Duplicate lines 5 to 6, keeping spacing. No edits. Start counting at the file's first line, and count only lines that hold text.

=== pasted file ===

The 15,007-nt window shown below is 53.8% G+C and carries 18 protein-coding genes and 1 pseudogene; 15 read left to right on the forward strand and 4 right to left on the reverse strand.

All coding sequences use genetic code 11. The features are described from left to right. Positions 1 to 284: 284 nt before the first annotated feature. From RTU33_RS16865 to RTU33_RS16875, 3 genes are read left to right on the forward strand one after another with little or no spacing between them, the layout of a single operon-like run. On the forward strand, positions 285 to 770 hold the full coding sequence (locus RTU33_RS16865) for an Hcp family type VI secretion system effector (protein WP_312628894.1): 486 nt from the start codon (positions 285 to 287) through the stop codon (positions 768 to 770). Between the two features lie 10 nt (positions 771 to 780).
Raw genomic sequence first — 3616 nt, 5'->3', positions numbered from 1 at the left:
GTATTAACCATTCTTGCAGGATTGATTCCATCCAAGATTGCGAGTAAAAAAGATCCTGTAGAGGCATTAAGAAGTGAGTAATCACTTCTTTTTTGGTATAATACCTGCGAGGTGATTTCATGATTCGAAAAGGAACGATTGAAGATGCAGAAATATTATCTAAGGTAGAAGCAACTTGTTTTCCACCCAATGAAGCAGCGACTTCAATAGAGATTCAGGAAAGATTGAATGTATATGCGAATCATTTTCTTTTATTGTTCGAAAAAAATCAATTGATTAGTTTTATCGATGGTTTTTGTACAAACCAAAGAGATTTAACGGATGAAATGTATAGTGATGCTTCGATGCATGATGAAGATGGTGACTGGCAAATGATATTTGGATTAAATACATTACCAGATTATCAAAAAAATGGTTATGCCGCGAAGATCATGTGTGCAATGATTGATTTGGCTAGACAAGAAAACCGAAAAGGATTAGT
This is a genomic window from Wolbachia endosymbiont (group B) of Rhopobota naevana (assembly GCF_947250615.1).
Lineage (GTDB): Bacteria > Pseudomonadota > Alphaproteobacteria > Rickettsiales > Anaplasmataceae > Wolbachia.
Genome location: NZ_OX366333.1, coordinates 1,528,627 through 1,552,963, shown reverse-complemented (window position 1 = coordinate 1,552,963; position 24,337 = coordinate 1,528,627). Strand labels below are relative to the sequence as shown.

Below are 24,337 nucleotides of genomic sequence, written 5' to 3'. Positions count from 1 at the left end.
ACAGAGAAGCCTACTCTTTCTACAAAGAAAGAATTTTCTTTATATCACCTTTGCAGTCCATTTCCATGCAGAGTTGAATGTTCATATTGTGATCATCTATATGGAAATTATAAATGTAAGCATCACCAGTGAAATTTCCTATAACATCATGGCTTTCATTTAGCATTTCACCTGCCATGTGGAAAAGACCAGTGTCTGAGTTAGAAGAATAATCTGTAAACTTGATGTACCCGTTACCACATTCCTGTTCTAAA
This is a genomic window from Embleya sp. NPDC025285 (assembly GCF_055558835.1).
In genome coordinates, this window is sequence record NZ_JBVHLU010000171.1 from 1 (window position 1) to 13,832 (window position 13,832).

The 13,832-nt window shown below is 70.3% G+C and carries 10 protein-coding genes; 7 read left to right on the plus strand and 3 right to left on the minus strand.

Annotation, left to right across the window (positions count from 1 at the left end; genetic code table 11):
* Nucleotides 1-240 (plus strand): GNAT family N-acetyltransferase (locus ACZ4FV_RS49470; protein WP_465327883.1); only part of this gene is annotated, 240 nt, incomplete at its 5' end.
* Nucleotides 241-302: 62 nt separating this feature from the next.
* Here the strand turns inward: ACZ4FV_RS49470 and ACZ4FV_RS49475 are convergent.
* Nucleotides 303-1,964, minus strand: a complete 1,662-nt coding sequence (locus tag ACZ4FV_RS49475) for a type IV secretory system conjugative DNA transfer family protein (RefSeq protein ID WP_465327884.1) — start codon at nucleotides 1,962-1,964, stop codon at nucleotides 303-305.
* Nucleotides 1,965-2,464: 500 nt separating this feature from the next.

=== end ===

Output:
This is a genomic window from Wolbachia endosymbiont (group B) of Rhopobota naevana (assembly GCF_947250615.1).
Lineage (GTDB): Bacteria > Pseudomonadota > Alphaproteobacteria > Rickettsiales > Anaplasmataceae > Wolbachia.